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Some of NOAA’s satellites are still dependent on floppy disks

Molly Wood Oct 13, 2017
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Satellites dishes on the roof of the National Oceanic and Atmospheric Administration
Kimberly Adams / Marketplace

To find out how your trusted weather app gets its intel, look no further than the National Oceanic and Atmospheric Administration.

Getting that intel takes a lot of equipment. There’s a building in Maryland where NOAA pulls that information down from space, using giant antennas and dishes on its roof.  It’s got a massive server room where the data they collect gets stored and sent out.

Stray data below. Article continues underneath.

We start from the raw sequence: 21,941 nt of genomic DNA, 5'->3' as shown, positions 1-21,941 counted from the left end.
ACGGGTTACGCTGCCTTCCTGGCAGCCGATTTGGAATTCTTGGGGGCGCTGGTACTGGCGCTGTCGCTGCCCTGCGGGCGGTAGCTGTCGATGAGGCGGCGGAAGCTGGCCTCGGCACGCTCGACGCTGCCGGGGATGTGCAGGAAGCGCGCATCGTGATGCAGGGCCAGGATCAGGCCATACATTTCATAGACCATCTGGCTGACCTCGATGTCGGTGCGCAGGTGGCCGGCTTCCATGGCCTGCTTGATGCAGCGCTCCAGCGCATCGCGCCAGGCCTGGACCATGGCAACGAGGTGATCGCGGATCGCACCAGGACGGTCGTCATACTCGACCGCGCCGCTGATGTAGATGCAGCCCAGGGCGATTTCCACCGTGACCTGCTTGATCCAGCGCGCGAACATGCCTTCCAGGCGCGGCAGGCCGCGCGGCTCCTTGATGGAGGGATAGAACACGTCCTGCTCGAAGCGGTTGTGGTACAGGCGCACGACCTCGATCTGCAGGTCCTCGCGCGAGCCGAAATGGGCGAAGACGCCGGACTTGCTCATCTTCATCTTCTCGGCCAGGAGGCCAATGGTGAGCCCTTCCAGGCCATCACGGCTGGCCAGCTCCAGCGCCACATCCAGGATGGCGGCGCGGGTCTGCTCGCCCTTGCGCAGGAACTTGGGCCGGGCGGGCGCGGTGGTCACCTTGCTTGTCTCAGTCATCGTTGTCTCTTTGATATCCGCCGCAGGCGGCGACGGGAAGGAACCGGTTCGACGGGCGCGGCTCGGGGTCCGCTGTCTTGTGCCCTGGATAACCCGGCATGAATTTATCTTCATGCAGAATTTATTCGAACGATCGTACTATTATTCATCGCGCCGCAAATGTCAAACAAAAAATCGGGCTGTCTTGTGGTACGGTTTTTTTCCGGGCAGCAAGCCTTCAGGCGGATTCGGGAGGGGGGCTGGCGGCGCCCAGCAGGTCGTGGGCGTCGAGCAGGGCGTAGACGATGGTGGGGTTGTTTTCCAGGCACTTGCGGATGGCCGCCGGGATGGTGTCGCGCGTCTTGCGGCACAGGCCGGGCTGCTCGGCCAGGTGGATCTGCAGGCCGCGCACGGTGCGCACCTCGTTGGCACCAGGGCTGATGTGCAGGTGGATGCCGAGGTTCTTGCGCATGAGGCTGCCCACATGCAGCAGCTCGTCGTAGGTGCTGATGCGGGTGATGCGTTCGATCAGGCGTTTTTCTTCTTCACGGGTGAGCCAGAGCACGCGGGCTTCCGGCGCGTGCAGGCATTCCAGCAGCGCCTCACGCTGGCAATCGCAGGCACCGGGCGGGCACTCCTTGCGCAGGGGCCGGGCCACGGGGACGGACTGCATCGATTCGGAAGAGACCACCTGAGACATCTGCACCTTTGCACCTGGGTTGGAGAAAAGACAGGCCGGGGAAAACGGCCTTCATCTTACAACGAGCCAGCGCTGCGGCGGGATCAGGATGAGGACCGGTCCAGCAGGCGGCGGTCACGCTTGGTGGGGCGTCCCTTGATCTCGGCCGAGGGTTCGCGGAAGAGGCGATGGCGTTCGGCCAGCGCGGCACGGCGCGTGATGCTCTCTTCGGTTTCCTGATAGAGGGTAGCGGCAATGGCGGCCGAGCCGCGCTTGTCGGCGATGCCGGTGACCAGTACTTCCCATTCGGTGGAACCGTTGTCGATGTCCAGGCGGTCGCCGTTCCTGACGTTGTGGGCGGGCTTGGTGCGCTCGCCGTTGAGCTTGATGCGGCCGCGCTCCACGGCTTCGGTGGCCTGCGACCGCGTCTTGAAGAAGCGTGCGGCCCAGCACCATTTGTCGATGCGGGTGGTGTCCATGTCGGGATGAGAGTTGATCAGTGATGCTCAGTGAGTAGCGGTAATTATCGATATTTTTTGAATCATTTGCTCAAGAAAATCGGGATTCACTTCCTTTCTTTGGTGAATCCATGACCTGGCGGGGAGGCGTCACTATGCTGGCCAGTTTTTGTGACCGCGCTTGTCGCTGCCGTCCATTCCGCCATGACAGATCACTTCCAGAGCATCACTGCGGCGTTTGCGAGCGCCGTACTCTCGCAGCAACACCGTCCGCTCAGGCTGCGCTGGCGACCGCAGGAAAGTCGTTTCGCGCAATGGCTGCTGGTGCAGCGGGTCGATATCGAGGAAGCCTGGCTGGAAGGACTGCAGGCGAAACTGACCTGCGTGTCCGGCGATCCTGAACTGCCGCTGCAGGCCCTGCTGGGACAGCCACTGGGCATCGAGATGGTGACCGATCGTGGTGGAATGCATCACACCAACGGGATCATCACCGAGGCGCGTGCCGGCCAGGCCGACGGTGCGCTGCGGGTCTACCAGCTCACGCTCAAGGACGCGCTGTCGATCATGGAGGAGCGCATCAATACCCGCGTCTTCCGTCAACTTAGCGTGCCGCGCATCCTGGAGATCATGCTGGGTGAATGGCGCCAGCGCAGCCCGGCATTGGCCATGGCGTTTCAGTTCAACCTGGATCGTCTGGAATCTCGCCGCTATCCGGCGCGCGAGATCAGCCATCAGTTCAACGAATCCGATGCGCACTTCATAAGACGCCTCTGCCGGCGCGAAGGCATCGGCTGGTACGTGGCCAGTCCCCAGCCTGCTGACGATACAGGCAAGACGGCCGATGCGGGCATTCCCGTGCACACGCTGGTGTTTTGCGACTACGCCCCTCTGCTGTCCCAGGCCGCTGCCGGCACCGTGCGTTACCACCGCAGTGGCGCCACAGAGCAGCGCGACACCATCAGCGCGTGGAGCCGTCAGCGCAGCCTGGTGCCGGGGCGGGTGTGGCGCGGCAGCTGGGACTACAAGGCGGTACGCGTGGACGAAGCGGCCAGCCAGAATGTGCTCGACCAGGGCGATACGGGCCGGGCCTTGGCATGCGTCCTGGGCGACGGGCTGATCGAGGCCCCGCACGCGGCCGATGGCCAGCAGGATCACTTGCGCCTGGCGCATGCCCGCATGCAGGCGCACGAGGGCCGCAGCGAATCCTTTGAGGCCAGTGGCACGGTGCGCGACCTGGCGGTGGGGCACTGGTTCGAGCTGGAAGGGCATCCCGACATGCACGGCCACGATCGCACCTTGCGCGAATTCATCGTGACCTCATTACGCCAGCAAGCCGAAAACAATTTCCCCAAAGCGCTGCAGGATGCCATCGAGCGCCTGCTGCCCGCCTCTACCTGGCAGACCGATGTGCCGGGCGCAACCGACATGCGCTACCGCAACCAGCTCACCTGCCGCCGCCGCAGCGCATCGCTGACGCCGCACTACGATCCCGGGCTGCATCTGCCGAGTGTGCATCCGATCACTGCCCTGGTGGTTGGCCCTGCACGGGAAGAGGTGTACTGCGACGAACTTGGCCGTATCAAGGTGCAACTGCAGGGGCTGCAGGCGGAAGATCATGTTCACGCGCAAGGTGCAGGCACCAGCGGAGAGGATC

The interior of the NOAA offices in Virginia.

The interior of the NOAA offices in Virginia.

“When you get the data down from the satellite, it’s only as good as where you can send it,” said Bill Carter, IT systems specialist at NOAA’s Satellite Operations Facility.

Some of the machines are older than the people working in the building. “A lot of the equipment is from 1986, ’87,” said Carter, pointing out the openings for the 3.5″ floppy disks, which they still use. “If you do the proper maintenance, you can make things last for a long, long time.” 

Carter gave Marketplace Tech a tour of the NOAA facility — click the audio player above to hear the tour. 

CORRECTION: The original version of this piece included the wrong location of the facility. It is located in Maryland.